Bear patiently the cross of grief or pain.
Leave to thy God to order and provide;
In every change, He faithful will remain.
Be still, my soul: thy best, thy heavenly Friend
Through thorny ways leads to a joyful end.

Be still, my soul: thy God doth undertake
To guide the future, as He has the past.
Thy hope, thy confidence let nothing shake;
All now mysterious shall be bright at last.
Be still, my soul: the waves and winds still know
His voice Who ruled them while He dwelt below.

Be still, my soul: when dearest friends depart,
And all is darkened in the vale of tears,
Then shalt thou better know His love, His heart,
Who comes to soothe thy sorrow and thy fears.
Be still, my soul: thy Jesus can repay
From His own fullness all He takes away.

Be still, my soul: the hour is hastening on
When we shall be forever with the Lord.
When disappointment, grief and fear are gone,
Sorrow forgot, love’s purest joys restored.
Be still, my soul: when change and tears are past
All safe and blessèd we shall meet at last.

Be still, my soul: begin the song of praise
On earth, believing, to Thy Lord on high;
Acknowledge Him in all thy words and ways,
So shall He view thee with a well pleased eye.
Be still, my soul: the Sun of life divine
Through passing clouds shall but more brightly shine.

(Commenting: OFF)

Words: Will­iam C. Dix, Al­tar Songs, Vers­es on the Ho­ly Eu­cha­rist, 1867.

Music: Hyfrydol, Row­land H. Pri­chard, 1830. Al­ter­nate tunes:

  • Adoration (Lu­ard-Sel­by), Ber­tram Lu­ard-Sel­by, in Hymns An­cient and Mo­dern, 1904
  • Alleluia (Wes­ley), Sam­u­el S.Wes­ley, in the Eu­ro­pe­an Psalm­ist, 1872 

Alleluia! sing to Jesus! His the scepter, His the throne.
Alleluia! His the triumph, His the victory alone.
Hark! the songs of peaceful Zion thunder like a mighty flood.
Jesus out of every nation has redeemed us by His blood.

Alleluia! not as orphans are we left in sorrow now;
Alleluia! He is near us, faith believes, nor questions how;
Though the cloud from sight received Him when the forty days were o’er
Shall our hearts forget His promise, “I am with you evermore”?

Alleluia! bread of angels, Thou on earth our food, our stay;
Alleluia! here the sinful flee to Thee from day to day:
Intercessor, Friend of sinners, Earth’s Redeemer, plead for me,
Where the songs of all the sinless sweep across the crystal sea.

Alleluia! King eternal, Thee the Lord of lords we own;
Alleluia! born of Mary, Earth Thy footstool, Heav’n Thy throne:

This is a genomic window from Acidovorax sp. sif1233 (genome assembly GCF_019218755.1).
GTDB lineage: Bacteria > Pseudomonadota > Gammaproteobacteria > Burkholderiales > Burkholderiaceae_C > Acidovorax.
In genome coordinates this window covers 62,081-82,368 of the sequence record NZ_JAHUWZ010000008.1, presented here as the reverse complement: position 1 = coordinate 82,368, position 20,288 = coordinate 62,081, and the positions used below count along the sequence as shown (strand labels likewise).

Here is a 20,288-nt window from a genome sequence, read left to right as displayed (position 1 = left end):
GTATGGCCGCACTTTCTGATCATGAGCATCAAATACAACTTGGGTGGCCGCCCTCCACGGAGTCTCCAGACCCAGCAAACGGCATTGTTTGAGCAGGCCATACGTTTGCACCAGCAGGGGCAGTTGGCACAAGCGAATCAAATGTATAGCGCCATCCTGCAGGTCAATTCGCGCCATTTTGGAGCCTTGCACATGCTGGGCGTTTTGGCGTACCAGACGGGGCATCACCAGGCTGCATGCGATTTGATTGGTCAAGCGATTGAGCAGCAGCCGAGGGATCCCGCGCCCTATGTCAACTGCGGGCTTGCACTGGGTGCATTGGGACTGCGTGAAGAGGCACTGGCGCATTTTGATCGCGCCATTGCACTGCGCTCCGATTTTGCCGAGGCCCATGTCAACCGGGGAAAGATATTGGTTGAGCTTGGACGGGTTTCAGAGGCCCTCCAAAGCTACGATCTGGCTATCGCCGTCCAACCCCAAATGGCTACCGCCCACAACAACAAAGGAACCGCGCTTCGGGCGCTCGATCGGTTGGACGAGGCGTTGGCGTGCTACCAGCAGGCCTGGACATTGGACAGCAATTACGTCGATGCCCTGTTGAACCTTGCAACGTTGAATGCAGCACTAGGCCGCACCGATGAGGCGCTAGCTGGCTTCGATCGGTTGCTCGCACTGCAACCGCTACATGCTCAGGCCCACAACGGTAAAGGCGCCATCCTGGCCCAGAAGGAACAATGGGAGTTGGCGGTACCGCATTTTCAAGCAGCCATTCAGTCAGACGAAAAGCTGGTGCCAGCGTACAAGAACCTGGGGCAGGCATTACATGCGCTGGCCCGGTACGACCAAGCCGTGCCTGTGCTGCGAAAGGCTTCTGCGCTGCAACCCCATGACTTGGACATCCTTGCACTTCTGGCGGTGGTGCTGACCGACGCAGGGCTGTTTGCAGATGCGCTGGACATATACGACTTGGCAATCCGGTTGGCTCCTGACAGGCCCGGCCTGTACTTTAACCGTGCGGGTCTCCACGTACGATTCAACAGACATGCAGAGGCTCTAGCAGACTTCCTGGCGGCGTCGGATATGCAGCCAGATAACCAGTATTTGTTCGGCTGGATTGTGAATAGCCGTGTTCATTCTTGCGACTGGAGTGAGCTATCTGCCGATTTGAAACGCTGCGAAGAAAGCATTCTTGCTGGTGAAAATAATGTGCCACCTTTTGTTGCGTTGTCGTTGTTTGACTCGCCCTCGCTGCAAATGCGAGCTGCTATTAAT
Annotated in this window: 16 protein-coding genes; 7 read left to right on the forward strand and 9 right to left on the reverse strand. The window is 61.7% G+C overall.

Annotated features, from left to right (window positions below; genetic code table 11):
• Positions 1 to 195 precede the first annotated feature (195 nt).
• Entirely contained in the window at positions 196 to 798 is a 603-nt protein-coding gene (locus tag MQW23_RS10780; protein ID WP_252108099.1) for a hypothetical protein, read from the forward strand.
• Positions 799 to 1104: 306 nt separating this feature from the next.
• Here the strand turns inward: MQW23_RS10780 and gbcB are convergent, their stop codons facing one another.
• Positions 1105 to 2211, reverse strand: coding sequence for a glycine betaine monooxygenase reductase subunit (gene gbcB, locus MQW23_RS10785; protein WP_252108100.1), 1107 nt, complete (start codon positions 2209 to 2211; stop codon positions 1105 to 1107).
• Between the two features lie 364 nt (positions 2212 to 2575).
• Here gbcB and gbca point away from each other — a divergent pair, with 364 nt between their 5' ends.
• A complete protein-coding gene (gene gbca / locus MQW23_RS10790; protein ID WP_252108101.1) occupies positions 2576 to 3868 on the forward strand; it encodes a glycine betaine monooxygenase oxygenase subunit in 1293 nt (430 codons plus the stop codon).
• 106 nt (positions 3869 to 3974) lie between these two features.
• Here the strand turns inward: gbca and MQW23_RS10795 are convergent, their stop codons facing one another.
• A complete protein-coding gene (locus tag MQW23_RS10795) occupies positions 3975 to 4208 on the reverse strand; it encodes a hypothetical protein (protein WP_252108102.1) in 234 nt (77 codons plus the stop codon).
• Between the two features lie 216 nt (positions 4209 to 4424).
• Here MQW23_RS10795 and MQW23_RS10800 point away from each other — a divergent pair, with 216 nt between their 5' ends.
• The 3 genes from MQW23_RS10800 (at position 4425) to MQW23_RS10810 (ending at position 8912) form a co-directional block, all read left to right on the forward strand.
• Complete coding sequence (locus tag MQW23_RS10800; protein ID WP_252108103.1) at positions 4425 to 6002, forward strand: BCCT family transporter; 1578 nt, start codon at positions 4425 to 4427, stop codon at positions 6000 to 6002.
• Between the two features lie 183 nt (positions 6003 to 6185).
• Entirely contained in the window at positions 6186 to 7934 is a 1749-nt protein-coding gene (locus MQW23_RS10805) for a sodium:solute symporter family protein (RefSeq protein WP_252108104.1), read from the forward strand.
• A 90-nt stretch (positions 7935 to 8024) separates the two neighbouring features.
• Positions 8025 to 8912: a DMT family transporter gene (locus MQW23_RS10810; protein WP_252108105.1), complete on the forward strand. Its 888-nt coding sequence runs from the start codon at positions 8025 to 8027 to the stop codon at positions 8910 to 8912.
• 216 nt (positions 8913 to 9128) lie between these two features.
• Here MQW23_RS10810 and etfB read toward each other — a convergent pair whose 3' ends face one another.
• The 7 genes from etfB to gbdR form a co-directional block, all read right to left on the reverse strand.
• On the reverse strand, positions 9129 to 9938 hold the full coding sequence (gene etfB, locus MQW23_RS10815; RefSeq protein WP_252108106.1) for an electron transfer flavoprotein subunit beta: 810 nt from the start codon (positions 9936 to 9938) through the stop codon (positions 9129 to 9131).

Thou within the veil hast entered, robed in flesh our great High Priest;
Thou on earth both priest and victim in the Eucharistic feast.

(Commenting: OFF)

Words: John El­ler­ton, A Li­tur­gy for Mis­sion­a­ry Meet­ings, 1870. Queen Vic­tor­ia chose this hymn to be sung at the 60th an­ni­vers­a­ry of her reign in 1897; it was al­so sung at the cer­e­mo­ny when Bri­tain re­turned con­trol of Hong Kong to Chi­na in 1997.

Music: St. Cle­ment, Cle­ment C. Schole­field, writ­ten for this text, and ap­pear­ing in Church Hymns with Tunes, 1874. Al­ter­nate tune:

  • Com­mand­ments, Lou­is Bour­geois, 1543

The day Thou gavest, Lord, is ended,
The darkness falls at Thy behest;
To Thee our morning hymns ascended,
Thy praise shall sanctify our rest.

We thank Thee that Thy church, unsleeping,
While earth rolls onward into light,
Through all the world her watch is keeping,
And rests not now by day or night.

As o’er each continent and island
The dawn leads on another day,
The voice of prayer is never silent,
Nor dies the strain of praise away.

The sun that bids us rest is waking
Our brethren ’neath the western sky,
And hour by hour fresh lips are making
Thy wondrous doings heard on high.

So be it, Lord; Thy throne shall never,
Like earth’s proud empires, pass away:
Thy kingdom stands, and grows forever,
Till all Thy creatures own Thy sway.

(Commenting: OFF)

Words: Scot­tish Psal­ter, 1650.

Music: Cri­mond, Jes­sie S. Ir­vine, 1872. Al­ter­nate tunes:

  • Bel­mont, Will­iam Gar­din­er, 1812
  • Evan, Wil­liam H. Hav­er­gal, 1847; ar­ranged by Low­ell Ma­son, 1850
  • Mar­tyr­dom, Hugh Wil­son, 1800; ar­ranged by Ralph E. Hud­son, cir­ca 1885
  • Or­ling­ton, John Camp­bell (1807-1860)  (re­peats third line of each verse)
  • Wilt­shire, George T. Smart, 1795

The Lord’s my Shepherd, I’ll not want.
He makes me down to lie
In pastures green; He leadeth me
The quiet waters by.

My soul He doth restore again;
And me to walk doth make
Within the paths of righteousness,
Even for His own Name’s sake.

Yea, though I walk in death’s dark vale,
Yet will I fear no ill;
For Thou art with me; and Thy rod
And staff my comfort still.

My table Thou hast furnishèd
In presence of my foes;
My head Thou dost with oil anoint,
And my cup overflows.

Goodness and mercy all my life
Shall surely follow me;
And in God’s house forevermore
My dwelling place shall be.

(Commenting: OFF)